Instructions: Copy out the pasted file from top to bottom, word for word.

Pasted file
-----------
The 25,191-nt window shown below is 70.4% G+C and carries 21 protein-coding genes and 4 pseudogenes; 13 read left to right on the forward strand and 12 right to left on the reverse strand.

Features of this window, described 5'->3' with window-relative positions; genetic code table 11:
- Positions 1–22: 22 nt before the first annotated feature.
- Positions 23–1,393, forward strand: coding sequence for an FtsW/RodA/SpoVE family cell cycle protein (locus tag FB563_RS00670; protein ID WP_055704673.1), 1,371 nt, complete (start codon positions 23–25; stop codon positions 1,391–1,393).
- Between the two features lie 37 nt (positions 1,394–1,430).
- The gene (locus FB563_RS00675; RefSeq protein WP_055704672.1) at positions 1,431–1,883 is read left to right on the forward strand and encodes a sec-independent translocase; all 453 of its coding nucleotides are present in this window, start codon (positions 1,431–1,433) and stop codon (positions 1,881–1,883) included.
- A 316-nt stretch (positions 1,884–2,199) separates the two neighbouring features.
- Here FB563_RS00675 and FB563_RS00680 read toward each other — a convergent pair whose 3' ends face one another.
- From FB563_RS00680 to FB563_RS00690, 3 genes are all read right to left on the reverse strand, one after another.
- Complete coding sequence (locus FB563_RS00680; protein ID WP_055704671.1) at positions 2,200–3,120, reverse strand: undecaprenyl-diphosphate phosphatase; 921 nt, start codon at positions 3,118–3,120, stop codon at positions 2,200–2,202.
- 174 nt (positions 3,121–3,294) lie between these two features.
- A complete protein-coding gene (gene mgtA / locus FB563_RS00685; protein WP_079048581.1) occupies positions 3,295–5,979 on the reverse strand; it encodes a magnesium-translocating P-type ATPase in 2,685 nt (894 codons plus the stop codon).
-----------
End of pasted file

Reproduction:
The 25,191-nt window shown below is 70.4% G+C and carries 21 protein-coding genes and 4 pseudogenes; 13 read left to right on the forward strand and 12 right to left on the reverse strand.

Features of this window, described 5'->3' with window-relative positions; genetic code table 11:
- Positions 1–22: 22 nt before the first annotated feature.
- Positions 23–1,393, forward strand: coding sequence for an FtsW/RodA/SpoVE family cell cycle protein (locus tag FB563_RS00670; protein ID WP_055704673.1), 1,371 nt, complete (start codon positions 23–25; stop codon positions 1,391–1,393).
- Between the two features lie 37 nt (positions 1,394–1,430).
- The gene (locus FB563_RS00675; RefSeq protein WP_055704672.1) at positions 1,431–1,883 is read left to right on the forward strand and encodes a sec-independent translocase; all 453 of its coding nucleotides are present in this window, start codon (positions 1,431–1,433) and stop codon (positions 1,881–1,883) included.
- A 316-nt stretch (positions 1,884–2,199) separates the two neighbouring features.
- Here FB563_RS00675 and FB563_RS00680 read toward each other — a convergent pair whose 3' ends face one another.
- From FB563_RS00680 to FB563_RS00690, 3 genes are all read right to left on the reverse strand, one after another.
- Complete coding sequence (locus FB563_RS00680; protein ID WP_055704671.1) at positions 2,200–3,120, reverse strand: undecaprenyl-diphosphate phosphatase; 921 nt, start codon at positions 3,118–3,120, stop codon at positions 2,200–2,202.
- 174 nt (positions 3,121–3,294) lie between these two features.
- A complete protein-coding gene (gene mgtA / locus FB563_RS00685; protein WP_079048581.1) occupies positions 3,295–5,979 on the reverse strand; it encodes a magnesium-translocating P-type ATPase in 2,685 nt (894 codons plus the stop codon).